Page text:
G.R. No. 224906. October 07, 2020 (Case Brief / Digest)

### Title:
Emma Buenviaje Nabo vs. Felix C. Buenviaje: A Question of Tolerance and the Right to Possession

### Facts:
The conflict centers on a complaint for Ejectment with Damages filed by Felix C. Buenviaje (respondent) against Emma Buenviaje Nabo (petitioner), claiming ownership of land in San Mateo, Rizal, via Original Certificate of Title No. 0-1777. The respondent invoked his title to justify ejecting the petitioner, his niece, who was allowed to stay on the property under his tolerance until a withdrawal notice was issued in July 2012. Following the petitioner’s refusal to vacate post-notice and failed barangay conciliation, the case escalated to the Municipal Trial Court (MTC).

The petitioner countered, detailing decades of residence and possession since childhood, formal acquisition from her father in 1983, and continuous possession and tax payments. She detailed a history of her refusing respondent’s offers to simulate sales or consolidate the property for registration, asserting her claim over the property.

Despite her claims and opposition filed in a 2001 hearing for title registration, where the respondent promised to drop the case, she found herself faced with a demand to vacate in 2012, to which she replied, denying the respondent’s claims.

The case progressed from the MTC, which dismissed the complaint, to the Regional Trial Court (RTC), which reversed the MTC’s decision, favoring the respondent. The Court of Appeals (CA) affirmed the RTC’s decision, leading to the Supreme Court petition.

### Issues:
1. Was the petitioner’s possession of the subject property merely by the respondent’s tolerance, and thus, did the respondent rightfully seek an ejectment suit upon withdrawal of said tolerance?
2. Can possession rights under the Torrens system justify an ejectment action without substantial proof of initial possession by tolerance?

### Court’s Decision:
The Supreme Court granted the petition, reversing the CA and reinstating the MTC’s decision. It ruled that for an ejectment suit to proceed, the respondent needed to prove the petitioner’s possession was by his tolerance, which he failed to do. The mere presentation of a title does not suffice to establish tolerance or justify ejectment under Rule 70 of the Rules of Court. The Court emphasized the necessity to respect prior possession in ejectment cases, underscoring that the case presented was improperly decided as an unlawful detainer without sufficient evidence of tolerance.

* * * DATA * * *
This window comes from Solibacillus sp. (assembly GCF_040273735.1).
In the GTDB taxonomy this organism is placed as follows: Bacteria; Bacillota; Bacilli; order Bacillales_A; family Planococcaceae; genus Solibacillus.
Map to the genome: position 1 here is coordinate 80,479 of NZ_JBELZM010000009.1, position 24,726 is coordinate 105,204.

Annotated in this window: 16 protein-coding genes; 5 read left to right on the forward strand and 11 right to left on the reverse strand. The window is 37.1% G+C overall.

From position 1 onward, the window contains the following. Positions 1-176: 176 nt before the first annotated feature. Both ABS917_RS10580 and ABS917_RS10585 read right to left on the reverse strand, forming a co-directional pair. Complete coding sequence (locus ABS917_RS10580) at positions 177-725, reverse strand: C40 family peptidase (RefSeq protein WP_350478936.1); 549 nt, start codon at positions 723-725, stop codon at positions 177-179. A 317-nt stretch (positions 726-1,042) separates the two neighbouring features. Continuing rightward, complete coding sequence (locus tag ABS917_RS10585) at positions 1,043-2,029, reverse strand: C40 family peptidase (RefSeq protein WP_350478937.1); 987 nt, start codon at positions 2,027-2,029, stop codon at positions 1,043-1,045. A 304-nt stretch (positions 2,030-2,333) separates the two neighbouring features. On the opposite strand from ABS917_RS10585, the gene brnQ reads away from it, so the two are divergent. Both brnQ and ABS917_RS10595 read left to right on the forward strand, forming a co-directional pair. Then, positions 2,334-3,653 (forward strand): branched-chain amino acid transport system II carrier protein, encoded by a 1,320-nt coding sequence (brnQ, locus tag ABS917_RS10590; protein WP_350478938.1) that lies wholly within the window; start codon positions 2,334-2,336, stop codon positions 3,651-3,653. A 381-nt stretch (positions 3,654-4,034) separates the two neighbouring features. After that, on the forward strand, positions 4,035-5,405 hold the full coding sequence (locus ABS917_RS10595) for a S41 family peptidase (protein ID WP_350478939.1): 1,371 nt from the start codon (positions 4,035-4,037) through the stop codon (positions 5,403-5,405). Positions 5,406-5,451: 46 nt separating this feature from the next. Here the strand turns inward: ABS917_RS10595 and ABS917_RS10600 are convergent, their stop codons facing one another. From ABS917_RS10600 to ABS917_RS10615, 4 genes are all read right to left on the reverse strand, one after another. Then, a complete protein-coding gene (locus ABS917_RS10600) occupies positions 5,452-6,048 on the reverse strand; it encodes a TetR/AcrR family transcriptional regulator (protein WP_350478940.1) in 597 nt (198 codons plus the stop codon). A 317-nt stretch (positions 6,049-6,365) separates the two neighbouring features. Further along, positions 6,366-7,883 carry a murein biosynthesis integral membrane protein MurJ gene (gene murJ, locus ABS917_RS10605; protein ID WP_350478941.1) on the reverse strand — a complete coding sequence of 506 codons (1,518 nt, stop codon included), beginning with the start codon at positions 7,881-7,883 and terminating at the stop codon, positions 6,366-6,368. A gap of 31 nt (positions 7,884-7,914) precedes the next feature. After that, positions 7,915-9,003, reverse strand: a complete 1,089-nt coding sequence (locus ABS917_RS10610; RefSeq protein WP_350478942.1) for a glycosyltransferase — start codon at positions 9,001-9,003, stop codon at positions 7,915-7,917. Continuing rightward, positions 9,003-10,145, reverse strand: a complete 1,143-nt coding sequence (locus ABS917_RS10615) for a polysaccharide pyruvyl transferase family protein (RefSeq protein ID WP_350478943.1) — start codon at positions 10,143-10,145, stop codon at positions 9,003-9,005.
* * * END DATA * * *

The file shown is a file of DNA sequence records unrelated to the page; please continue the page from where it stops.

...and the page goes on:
### Doctrine:
This case reaffirms the principle that ownership, evidenced by a certificate of title under the Torrens system, does not automatically grant the right to eject a possessor without proving the possession was initially by tolerance. It highlights the criticality of establishing the basis of lawful possession in ejectment suits and the prioritization of physical possession in determining rightful occupancy.

### Class Notes:
Key elements critical to ejectment cases:
– Tolerance as the basis of initial possession must be clearly proven.
– Ownership does not equate to the automatic right to possession in the face of established prior occupancy.
– The principle of respecting prior possession, regardless of the presence or absence of title, is paramount in determining physical possession.
– The claimant in an ejectment suit must satisfy the burden of proving all jurisdictional facts necessary for the action to prosper.

### Historical Background:
This case illustrates the complex interplay between title ownership under the Torrens system and the traditional respect for physical possession, especially in familial contexts where initial possession may not strictly follow formal property transfer protocols. It underscores the importance of evidentiary proof in asserting rights to possession and the limitations of title ownership in displacing physical occupancy without due legal process.


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